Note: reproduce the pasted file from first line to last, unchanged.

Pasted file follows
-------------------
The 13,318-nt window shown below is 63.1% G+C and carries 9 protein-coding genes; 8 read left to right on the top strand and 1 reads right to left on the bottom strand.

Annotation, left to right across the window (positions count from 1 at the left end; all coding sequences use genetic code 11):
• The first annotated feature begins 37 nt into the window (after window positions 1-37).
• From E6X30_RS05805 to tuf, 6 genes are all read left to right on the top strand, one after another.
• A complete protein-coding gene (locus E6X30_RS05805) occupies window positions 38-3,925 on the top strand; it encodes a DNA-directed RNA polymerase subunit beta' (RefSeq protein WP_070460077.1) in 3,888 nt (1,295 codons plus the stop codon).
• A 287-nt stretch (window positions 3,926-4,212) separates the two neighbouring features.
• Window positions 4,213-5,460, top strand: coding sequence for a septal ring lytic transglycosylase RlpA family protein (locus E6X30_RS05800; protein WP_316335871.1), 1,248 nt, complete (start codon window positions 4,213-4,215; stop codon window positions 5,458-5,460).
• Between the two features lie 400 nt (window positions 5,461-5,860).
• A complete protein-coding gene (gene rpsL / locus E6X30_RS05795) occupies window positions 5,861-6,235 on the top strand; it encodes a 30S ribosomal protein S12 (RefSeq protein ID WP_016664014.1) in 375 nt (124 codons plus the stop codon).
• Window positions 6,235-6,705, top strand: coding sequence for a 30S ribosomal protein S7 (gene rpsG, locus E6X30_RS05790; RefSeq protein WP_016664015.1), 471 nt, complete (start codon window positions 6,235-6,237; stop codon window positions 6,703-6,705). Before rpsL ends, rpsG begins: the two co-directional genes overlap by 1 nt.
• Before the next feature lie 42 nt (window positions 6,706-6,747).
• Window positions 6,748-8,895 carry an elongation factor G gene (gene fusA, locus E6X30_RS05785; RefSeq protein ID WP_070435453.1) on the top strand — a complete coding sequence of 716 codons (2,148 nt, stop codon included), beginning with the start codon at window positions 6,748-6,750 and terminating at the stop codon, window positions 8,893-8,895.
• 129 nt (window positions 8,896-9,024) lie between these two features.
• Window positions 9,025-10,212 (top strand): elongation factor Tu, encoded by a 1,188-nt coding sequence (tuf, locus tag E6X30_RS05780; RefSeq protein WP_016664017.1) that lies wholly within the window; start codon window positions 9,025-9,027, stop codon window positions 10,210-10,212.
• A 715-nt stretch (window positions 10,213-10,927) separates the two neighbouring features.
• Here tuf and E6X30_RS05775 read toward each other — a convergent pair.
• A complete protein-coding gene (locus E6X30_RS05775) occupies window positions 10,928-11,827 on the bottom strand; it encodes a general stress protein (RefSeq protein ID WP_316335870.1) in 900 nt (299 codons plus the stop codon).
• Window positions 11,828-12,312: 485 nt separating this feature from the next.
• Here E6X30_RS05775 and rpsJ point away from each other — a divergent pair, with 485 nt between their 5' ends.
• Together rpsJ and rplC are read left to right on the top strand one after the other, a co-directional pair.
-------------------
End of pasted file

The 13,318-nt window shown below is 63.1% G+C and carries 9 protein-coding genes; 8 read left to right on the top strand and 1 reads right to left on the bottom strand.

Annotation, left to right across the window (positions count from 1 at the left end; all coding sequences use genetic code 11):
• The first annotated feature begins 37 nt into the window (after window positions 1-37).
• From E6X30_RS05805 to tuf, 6 genes are all read left to right on the top strand, one after another.
• A complete protein-coding gene (locus E6X30_RS05805) occupies window positions 38-3,925 on the top strand; it encodes a DNA-directed RNA polymerase subunit beta' (RefSeq protein WP_070460077.1) in 3,888 nt (1,295 codons plus the stop codon).
• A 287-nt stretch (window positions 3,926-4,212) separates the two neighbouring features.
• Window positions 4,213-5,460, top strand: coding sequence for a septal ring lytic transglycosylase RlpA family protein (locus E6X30_RS05800; protein WP_316335871.1), 1,248 nt, complete (start codon window positions 4,213-4,215; stop codon window positions 5,458-5,460).
• Between the two features lie 400 nt (window positions 5,461-5,860).
• A complete protein-coding gene (gene rpsL / locus E6X30_RS05795) occupies window positions 5,861-6,235 on the top strand; it encodes a 30S ribosomal protein S12 (RefSeq protein ID WP_016664014.1) in 375 nt (124 codons plus the stop codon).
• Window positions 6,235-6,705, top strand: coding sequence for a 30S ribosomal protein S7 (gene rpsG, locus E6X30_RS05790; RefSeq protein WP_016664015.1), 471 nt, complete (start codon window positions 6,235-6,237; stop codon window positions 6,703-6,705). Before rpsL ends, rpsG begins: the two co-directional genes overlap by 1 nt.
• Before the next feature lie 42 nt (window positions 6,706-6,747).
• Window positions 6,748-8,895 carry an elongation factor G gene (gene fusA, locus E6X30_RS05785; RefSeq protein ID WP_070435453.1) on the top strand — a complete coding sequence of 716 codons (2,148 nt, stop codon included), beginning with the start codon at window positions 6,748-6,750 and terminating at the stop codon, window positions 8,893-8,895.
• 129 nt (window positions 8,896-9,024) lie between these two features.
• Window positions 9,025-10,212 (top strand): elongation factor Tu, encoded by a 1,188-nt coding sequence (tuf, locus tag E6X30_RS05780; RefSeq protein WP_016664017.1) that lies wholly within the window; start codon window positions 9,025-9,027, stop codon window positions 10,210-10,212.
• A 715-nt stretch (window positions 10,213-10,927) separates the two neighbouring features.
• Here tuf and E6X30_RS05775 read toward each other — a convergent pair.
• A complete protein-coding gene (locus E6X30_RS05775) occupies window positions 10,928-11,827 on the bottom strand; it encodes a general stress protein (RefSeq protein ID WP_316335870.1) in 900 nt (299 codons plus the stop codon).
• Window positions 11,828-12,312: 485 nt separating this feature from the next.
• Here E6X30_RS05775 and rpsJ point away from each other — a divergent pair, with 485 nt between their 5' ends.
• Together rpsJ and rplC are read left to right on the top strand one after the other, a co-directional pair.